How can you choose a surrogate?

A surrogate partner may be referred to you during sex therapy with the goal of surrogacy. However, you may have a choice in the gender and age of your surrogate. You might also find a surrogate via their online social media platforms. The International Professional Surrogates Association (IPSA) suggests not choosing a provider you feel immense attraction toward to ensure the therapeutic purpose of the treatment. Clients can also choose between an intern or a certified surrogate partner. These professional partner surrogates work with organizations like the International Professional Surrogates Association. 

You may also want to consider your surrogate partner's sexual orientation, character traits, and specialty. If they have experience working with others with your condition, concerns, or goals, they may be more of a benefit to you. IPSA offers a list of registered surrogate partners throughout the US and worldwide. Once you have chosen a surrogate partner, you can choose a therapist and get connected for your first session. 

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Is therapy for surrogate partner legal?

According to the Surrogate Partner Collective, surrogate partner therapy is legal and ethical. Before a client is paired with a surrogate partner outside of a therapeutic session, therapists ensure they would be a healthy candidate. If the client does not understand consent, the purpose of the therapy, or is looking only for sex work with a sex worker, they could be disqualified for the treatment. 

The therapist works with the client to discuss their concerns through standard talk therapy. This process might involve a modality like cognitive-behavioral therapy (CBT) to discuss concerns surrounding sex, intimacy, and emotional closeness with others. They may then create a treatment plan, including the surrogate partner, with strict consent and limits set before any sensual and sexual touching is involved.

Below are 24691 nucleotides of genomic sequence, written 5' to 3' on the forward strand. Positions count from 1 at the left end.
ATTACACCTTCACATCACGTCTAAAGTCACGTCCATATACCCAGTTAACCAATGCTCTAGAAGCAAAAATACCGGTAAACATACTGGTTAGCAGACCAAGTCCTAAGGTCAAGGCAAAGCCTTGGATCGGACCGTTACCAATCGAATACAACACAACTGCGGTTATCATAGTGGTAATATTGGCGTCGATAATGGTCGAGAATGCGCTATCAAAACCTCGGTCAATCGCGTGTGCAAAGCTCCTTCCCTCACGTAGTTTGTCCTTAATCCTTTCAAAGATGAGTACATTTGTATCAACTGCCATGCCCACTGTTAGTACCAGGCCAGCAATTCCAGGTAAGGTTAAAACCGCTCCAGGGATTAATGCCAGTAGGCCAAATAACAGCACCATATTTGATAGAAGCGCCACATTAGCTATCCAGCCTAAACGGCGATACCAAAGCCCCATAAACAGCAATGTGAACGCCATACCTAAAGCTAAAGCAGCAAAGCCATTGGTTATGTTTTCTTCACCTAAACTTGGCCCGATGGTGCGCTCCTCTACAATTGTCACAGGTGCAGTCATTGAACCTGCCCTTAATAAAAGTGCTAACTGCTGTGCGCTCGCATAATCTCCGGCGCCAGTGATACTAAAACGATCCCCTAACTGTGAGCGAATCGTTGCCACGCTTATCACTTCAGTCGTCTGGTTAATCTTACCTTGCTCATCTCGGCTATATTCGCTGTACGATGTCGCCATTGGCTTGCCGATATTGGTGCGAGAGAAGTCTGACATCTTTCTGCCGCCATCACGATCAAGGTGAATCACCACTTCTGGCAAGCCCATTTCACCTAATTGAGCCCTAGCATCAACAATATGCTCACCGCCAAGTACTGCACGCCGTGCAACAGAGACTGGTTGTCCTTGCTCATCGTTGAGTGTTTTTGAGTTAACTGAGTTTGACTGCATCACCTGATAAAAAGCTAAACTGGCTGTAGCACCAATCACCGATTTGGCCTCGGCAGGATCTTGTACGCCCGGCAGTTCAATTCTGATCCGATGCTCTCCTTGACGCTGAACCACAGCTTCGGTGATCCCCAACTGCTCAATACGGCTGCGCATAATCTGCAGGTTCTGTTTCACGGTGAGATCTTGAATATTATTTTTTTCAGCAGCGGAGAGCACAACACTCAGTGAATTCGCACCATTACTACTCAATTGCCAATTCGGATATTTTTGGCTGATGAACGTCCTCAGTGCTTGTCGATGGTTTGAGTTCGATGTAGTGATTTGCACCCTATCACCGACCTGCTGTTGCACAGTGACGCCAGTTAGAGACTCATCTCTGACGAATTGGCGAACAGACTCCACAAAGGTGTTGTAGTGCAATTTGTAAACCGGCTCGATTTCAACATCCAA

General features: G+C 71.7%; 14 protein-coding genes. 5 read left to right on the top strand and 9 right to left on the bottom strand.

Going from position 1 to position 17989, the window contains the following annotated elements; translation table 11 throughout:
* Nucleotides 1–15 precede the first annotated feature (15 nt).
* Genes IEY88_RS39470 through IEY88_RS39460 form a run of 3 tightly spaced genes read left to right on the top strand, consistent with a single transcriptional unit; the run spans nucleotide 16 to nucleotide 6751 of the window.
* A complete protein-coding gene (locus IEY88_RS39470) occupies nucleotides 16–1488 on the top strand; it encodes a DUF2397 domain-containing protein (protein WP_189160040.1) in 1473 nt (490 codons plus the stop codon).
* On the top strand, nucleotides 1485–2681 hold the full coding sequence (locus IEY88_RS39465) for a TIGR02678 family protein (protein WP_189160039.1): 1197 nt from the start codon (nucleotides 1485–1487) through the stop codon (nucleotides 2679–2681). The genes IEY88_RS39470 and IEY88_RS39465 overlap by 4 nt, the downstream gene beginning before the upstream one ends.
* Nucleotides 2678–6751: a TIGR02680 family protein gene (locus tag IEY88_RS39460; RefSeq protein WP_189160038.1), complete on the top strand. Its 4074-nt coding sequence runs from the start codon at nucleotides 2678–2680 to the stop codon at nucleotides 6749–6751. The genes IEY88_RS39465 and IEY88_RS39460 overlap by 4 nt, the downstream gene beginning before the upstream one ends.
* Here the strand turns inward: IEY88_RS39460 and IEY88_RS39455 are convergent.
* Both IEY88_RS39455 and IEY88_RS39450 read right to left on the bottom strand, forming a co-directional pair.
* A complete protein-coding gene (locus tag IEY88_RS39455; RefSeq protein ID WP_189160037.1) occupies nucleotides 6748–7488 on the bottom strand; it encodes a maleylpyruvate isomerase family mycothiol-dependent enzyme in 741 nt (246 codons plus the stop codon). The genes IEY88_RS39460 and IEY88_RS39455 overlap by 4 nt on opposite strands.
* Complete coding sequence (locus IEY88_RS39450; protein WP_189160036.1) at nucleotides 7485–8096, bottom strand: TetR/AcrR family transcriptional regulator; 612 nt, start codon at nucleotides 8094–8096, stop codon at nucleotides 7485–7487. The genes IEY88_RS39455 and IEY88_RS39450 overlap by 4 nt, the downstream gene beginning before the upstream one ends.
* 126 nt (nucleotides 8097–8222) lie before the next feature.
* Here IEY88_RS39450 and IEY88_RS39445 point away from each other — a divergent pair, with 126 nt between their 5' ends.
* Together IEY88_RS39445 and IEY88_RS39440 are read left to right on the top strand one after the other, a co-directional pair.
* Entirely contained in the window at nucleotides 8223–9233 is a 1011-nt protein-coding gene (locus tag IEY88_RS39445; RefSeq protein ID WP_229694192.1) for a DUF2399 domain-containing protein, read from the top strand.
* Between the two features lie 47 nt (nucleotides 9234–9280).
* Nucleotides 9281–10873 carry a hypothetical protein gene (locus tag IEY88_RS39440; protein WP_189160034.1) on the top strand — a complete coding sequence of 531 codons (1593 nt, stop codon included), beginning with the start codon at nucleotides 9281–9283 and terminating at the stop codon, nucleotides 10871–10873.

In addition, activities between the client and the surrogate partner happen at an assigned time outside of the therapy session, and the therapist is not involved. For an activity to occur, it must be necessary for the client to achieve their therapeutic goals, and a foundation must be developed with respect, boundaries, and professionalism. 

Although many individuals may refer to this process as "sex surrogacy," it does not always involve sexual intercourse or touching. It is, instead, a type of therapy unique to each client. Some clients may come to treatment seeking cuddling, practicing communication skills, and education about their bodies. 

Finally, while it may seem like a legal gray area, partner surrogacy is not illegal as long as it occurs with a licensed therapist, a registered and experienced surrogate, and a consenting adult client.

The effectiveness of this form of counseling

Although there are limited studies on the effectiveness of surrogate partner therapy, a few studies have found favorable results. One 2007 study found that the form of treatment was effective for treating vaginal pain during penile-vaginal intercourse for 100% of clients enrolled in partner surrogacy therapy, compared to 75% of clients who participated in the activities with a current partner. 

How does a surrogate therapy session work?

During these therapeutic experiences, clients will meet with their sex therapists when they first come in for surrogate therapy. The therapist is a licensed professional in counseling, social work, or psychology, and they may have further education or training in sex therapy. The client and therapist can first devise a treatment plan comprising the client's treatment goals. Sometimes the treatment involves homework, like watching porn or masturbation. 

Afterward, the therapist may invite the client's surrogate to sessions, and the three can discuss their goals and potential activities for the client and surrogate. Afterward, the client and surrogate can schedule sessions to partake in the activities or treatment goals outlined. These activities might include the following: 

  • Discussions about types of touching, such as friendly, sexual, romantic, or comforting touches